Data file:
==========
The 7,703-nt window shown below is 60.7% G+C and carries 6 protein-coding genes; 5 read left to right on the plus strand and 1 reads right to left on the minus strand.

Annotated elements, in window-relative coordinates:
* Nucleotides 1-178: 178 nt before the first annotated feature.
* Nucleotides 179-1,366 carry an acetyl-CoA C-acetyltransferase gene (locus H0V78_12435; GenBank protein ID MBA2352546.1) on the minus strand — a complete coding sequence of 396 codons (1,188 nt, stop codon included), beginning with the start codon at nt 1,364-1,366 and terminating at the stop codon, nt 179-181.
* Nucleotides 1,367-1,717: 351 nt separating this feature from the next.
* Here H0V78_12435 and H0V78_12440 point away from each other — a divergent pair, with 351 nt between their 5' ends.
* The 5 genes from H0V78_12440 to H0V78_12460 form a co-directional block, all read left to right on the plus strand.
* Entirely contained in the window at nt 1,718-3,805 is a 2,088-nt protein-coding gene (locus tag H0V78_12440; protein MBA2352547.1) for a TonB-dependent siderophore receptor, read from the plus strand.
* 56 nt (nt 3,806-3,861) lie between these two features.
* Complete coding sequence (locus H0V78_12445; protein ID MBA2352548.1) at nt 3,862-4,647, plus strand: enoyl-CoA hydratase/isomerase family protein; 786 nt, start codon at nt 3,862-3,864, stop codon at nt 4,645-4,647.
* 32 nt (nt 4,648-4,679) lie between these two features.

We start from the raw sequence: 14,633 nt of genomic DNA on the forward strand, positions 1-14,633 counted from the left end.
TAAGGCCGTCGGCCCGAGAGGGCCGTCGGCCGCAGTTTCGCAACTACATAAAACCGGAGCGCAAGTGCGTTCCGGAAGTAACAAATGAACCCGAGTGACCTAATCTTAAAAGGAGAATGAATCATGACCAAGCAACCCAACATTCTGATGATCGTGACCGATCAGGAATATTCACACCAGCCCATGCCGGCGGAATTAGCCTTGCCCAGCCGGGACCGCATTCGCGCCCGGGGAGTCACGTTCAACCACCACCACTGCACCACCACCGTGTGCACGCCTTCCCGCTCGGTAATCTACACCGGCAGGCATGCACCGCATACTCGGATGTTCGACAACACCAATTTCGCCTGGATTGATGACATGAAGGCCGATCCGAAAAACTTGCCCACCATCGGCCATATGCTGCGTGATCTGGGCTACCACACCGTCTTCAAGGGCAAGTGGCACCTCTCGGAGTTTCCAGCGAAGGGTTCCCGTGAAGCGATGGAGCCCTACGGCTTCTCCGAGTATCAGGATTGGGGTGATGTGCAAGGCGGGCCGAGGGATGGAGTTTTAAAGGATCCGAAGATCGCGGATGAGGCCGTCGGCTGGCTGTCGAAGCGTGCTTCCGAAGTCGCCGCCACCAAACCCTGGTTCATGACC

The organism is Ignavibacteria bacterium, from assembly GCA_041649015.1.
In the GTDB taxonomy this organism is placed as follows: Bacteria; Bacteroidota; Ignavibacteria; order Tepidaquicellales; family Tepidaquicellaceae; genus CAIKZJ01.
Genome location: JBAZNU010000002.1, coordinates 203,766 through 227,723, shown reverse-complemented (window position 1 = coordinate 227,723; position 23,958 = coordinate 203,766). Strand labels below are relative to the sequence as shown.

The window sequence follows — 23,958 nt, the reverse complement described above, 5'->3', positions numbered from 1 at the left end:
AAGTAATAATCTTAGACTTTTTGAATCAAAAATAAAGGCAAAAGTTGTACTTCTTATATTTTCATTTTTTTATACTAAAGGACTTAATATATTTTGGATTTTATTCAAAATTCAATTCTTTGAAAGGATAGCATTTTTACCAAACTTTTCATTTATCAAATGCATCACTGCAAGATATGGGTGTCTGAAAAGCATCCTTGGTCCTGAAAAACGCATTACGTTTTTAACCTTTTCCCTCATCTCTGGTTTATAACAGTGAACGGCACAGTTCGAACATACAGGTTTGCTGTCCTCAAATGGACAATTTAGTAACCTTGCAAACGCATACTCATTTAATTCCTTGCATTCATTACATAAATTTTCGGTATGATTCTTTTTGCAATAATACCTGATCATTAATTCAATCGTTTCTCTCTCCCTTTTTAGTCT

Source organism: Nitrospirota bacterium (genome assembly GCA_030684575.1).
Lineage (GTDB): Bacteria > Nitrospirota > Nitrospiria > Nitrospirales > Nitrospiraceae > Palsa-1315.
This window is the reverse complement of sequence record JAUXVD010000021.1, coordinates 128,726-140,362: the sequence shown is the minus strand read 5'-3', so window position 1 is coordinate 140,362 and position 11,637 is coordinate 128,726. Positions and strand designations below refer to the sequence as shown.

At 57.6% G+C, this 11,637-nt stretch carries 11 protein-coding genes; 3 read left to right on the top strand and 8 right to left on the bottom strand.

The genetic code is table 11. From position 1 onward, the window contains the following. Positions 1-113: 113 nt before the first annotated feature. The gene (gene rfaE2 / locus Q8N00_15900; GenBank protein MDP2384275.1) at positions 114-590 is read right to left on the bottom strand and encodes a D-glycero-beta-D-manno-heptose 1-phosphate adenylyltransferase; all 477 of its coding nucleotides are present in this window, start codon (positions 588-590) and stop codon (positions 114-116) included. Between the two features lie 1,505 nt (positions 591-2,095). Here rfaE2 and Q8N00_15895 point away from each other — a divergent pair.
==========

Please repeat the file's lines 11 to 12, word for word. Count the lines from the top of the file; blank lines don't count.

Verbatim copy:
* 32 nt (nt 4,648-4,679) lie between these two features.

We start from the raw sequence: 14,633 nt of genomic DNA on the forward strand, positions 1-14,633 counted from the left end.